The idea of writing a story about the Germans winning World War II actually dates back to before the
war. In 1937, Murray Constantine—a pseudonym for Katharine Burdekin—published
Swastika Night,
envisioning Britain under the future dominance of Nazi overlords after Hitler’s victory in a Twenty Years
War. The defeat of Germany in the actual war did little to dampen interest in such stories, and if anything
the popularity of this storyline has increased with the passing years.

This premise has inspired novels, short stories, TV shows, movies,
comic books, websites and satirical articles.  True, other periods
and events have also been dealt with in alternative history books.
Kingsley Amis imagined in
The Alteration (1976) a world in which
the Protestant Reformation had never happened.  In
The Yiddish
Policemen’s Union (2007), Michael Chabon constructs an alternative
universe in which the Jewish homeland is Alaska instead of Israel. In
Stephen Baxter’s
Voyage (1996), John F. Kennedy survives an
assassination attempt, and sets in motion a project to send a spaceship
to Mars.  

But these are exceptions to the norm. The most popular alternate histories
typically involve Hitler and Nazis. “Within the general field of alternate history,
this counterfactual scenario has arguably been explore more frequently than
any other historical theme,” notes Gavriel D. Rosenfeld, who published a
book-length study of the sub-genre,
The World Hitler Never Made, in 2005.
Yet he notes that he has encountered “deep-seated resistance to alternate history as a genre worthy of
study.” When he spoke about it at conferences, “prominent scholars raised epistemological,
methodological, and even moral objections.” Some went so far as to dismiss these stories as the work of
a “lunatic fringe.”

Yet historians have indulged in precisely this kind of musing over alternative outcomes since the time of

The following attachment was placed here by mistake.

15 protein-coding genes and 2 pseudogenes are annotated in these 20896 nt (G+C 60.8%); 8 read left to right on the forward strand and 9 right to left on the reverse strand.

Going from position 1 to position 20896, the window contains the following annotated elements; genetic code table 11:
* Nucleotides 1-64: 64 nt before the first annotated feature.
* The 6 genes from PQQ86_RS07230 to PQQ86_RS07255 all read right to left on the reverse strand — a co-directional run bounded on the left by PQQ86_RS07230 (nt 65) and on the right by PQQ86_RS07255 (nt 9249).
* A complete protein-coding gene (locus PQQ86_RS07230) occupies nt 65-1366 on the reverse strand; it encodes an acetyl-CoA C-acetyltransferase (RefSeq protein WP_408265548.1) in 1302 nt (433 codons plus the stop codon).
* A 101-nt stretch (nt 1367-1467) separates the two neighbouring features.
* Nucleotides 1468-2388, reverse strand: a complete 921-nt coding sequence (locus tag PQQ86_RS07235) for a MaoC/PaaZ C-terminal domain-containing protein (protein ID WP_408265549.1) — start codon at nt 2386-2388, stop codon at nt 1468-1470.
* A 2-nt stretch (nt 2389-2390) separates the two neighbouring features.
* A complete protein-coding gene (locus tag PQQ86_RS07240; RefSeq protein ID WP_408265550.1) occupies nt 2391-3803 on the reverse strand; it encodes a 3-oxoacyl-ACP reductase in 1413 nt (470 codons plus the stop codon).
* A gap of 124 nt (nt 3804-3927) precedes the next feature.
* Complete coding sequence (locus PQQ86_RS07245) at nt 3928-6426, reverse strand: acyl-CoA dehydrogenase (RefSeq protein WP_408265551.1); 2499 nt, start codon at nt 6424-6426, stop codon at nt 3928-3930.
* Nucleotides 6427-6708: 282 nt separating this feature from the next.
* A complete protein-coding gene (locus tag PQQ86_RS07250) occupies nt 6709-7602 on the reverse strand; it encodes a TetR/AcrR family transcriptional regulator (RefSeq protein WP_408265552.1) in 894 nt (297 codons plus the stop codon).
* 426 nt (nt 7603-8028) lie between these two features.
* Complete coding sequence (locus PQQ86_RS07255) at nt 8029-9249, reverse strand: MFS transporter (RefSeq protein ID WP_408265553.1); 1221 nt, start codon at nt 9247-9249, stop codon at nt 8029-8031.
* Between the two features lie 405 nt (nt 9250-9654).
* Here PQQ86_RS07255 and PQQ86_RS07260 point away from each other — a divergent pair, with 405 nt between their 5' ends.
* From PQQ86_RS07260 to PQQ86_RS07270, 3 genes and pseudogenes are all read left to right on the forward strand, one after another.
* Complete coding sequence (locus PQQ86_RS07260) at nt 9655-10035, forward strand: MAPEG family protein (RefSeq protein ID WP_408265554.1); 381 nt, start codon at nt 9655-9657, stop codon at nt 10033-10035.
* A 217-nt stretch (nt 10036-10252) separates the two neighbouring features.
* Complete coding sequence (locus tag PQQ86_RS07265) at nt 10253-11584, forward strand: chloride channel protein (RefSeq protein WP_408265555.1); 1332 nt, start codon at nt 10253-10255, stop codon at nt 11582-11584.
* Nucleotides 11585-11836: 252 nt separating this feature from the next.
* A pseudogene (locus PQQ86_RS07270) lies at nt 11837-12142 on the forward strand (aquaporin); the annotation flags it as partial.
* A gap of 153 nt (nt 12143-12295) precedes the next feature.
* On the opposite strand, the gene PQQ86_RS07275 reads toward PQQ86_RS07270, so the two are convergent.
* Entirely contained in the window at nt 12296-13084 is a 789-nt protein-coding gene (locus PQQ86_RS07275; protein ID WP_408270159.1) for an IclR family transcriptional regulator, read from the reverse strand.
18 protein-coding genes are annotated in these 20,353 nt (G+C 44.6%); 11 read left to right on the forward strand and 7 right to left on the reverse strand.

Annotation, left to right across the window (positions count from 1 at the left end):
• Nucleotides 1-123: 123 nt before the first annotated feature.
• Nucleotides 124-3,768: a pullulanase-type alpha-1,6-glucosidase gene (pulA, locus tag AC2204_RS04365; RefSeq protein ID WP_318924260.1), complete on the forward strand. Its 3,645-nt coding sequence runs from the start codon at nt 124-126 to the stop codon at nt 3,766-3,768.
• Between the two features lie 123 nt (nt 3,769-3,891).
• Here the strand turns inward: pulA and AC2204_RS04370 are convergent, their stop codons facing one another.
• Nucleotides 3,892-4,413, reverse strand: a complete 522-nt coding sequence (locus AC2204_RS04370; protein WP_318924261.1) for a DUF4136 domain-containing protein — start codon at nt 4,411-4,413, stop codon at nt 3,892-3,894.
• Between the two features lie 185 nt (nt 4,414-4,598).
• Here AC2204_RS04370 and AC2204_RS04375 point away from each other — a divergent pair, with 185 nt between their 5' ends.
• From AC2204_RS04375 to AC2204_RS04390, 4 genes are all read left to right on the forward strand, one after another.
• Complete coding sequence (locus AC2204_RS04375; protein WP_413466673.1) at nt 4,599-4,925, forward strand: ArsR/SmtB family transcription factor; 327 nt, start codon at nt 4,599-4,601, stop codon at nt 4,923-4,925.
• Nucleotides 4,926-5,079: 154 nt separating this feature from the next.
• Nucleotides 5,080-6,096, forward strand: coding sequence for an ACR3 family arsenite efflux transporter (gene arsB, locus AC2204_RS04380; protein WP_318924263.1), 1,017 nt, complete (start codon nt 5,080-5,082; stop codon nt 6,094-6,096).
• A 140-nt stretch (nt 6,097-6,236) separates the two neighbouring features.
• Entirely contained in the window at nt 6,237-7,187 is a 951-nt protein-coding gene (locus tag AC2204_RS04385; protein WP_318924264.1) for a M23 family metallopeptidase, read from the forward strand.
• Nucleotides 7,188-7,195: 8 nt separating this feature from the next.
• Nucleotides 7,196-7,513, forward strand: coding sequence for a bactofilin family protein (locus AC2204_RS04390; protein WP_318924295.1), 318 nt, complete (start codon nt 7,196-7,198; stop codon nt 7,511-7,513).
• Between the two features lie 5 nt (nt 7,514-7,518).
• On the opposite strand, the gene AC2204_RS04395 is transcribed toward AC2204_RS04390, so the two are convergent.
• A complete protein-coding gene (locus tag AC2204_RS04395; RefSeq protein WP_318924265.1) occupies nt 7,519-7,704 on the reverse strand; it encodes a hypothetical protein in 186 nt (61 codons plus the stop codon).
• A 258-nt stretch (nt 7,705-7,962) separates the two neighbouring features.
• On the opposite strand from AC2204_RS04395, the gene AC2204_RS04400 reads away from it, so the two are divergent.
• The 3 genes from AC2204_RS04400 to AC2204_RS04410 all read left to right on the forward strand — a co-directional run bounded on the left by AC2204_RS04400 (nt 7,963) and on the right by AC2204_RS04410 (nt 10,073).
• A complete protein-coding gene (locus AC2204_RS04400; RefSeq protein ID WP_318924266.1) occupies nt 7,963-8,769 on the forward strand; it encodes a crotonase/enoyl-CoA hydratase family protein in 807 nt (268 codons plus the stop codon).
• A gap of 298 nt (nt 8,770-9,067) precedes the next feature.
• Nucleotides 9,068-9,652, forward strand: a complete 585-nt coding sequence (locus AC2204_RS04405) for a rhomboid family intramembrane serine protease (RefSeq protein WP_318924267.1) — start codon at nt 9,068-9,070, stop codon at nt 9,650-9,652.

Herodotus, who wondered what might have happened if the Persians had defeated the Greeks at the
Battle of Marathon. Perhaps this is the most vital function of historical research, that speculative
moment when we are forced to contemplate the different scenarios that might have happened in the
past—and, by implication, could still take place in the future. These works, even when partaking of the
phantasmagorical, are not pure fantasies, but spurs to sober reflection.

Such is certainly the case in Philip Roth’s
The Plot Against America (2004), a novel that describes an
alternative history in which Charles Lindbergh, an ardent isolationist, defeats Franklin Roosevelt in the
1940 presidential election and steers the nation on a course that seems disturbingly aligned with Nazi
and fascist currents in Europe.  In an odd turnabout, Roth’s reimagining of 1940s America is now
viewed most often as an unsettling harbinger of the country’s future, rather than as fanciful speculation
on its past. Yet that’s precisely why these alternative histories deserve better treatment than they have
received at the hands of highbrows defending the literary gates against genre barbarians. They aren’t
really about the past, despite all indications to the contrary.

Roth’s story is told from the perspective of the Roth family of Newark, New Jersey. The characters are
drawn from the author’s own childhood, and include his parents Herman and Bess and his brother
Sandy, supplemented by a wide range of actual historical figures from the period. But other elements
are pure invention—for example, Philip’s cousin Alvin, who loses a leg while fighting with the Canadian
army against Nazis and returns to New Jersey a broken man. These individuals, both famous and
otherwise, grapple with the changed circumstances of America under Lindbergh, and the attendant rise
of hostility against those accused of trying to get the country involved in the war—the British, the
Roosevelt wing of the Democrats and, above all, American Jews.

Roth realizes that a story about Nazis taking over the United States could easily turn into something
cartoonish and outlandish—more suitable for a cheap action movie rather than serious literature from a